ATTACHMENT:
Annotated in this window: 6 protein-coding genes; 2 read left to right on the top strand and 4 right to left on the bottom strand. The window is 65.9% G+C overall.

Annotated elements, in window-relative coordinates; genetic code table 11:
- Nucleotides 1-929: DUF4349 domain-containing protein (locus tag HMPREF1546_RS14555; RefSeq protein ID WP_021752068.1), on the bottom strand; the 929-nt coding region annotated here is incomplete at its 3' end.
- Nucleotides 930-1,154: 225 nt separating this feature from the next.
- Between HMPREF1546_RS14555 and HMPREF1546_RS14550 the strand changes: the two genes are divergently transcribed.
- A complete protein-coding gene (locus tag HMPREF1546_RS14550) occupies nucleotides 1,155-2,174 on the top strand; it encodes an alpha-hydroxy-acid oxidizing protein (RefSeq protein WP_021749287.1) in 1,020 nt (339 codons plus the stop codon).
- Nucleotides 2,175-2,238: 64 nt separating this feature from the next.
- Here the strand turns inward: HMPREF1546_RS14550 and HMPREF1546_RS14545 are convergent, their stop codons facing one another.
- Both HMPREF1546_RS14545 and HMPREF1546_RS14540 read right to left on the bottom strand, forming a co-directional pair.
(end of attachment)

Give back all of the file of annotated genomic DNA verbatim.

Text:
Annotated in this window: 6 protein-coding genes; 2 read left to right on the top strand and 4 right to left on the bottom strand. The window is 65.9% G+C overall.

Annotated elements, in window-relative coordinates; genetic code table 11:
- Nucleotides 1-929: DUF4349 domain-containing protein (locus tag HMPREF1546_RS14555; RefSeq protein ID WP_021752068.1), on the bottom strand; the 929-nt coding region annotated here is incomplete at its 3' end.
- Nucleotides 930-1,154: 225 nt separating this feature from the next.
- Between HMPREF1546_RS14555 and HMPREF1546_RS14550 the strand changes: the two genes are divergently transcribed.
- A complete protein-coding gene (locus tag HMPREF1546_RS14550) occupies nucleotides 1,155-2,174 on the top strand; it encodes an alpha-hydroxy-acid oxidizing protein (RefSeq protein WP_021749287.1) in 1,020 nt (339 codons plus the stop codon).
- Nucleotides 2,175-2,238: 64 nt separating this feature from the next.
- Here the strand turns inward: HMPREF1546_RS14550 and HMPREF1546_RS14545 are convergent, their stop codons facing one another.
- Both HMPREF1546_RS14545 and HMPREF1546_RS14540 read right to left on the bottom strand, forming a co-directional pair.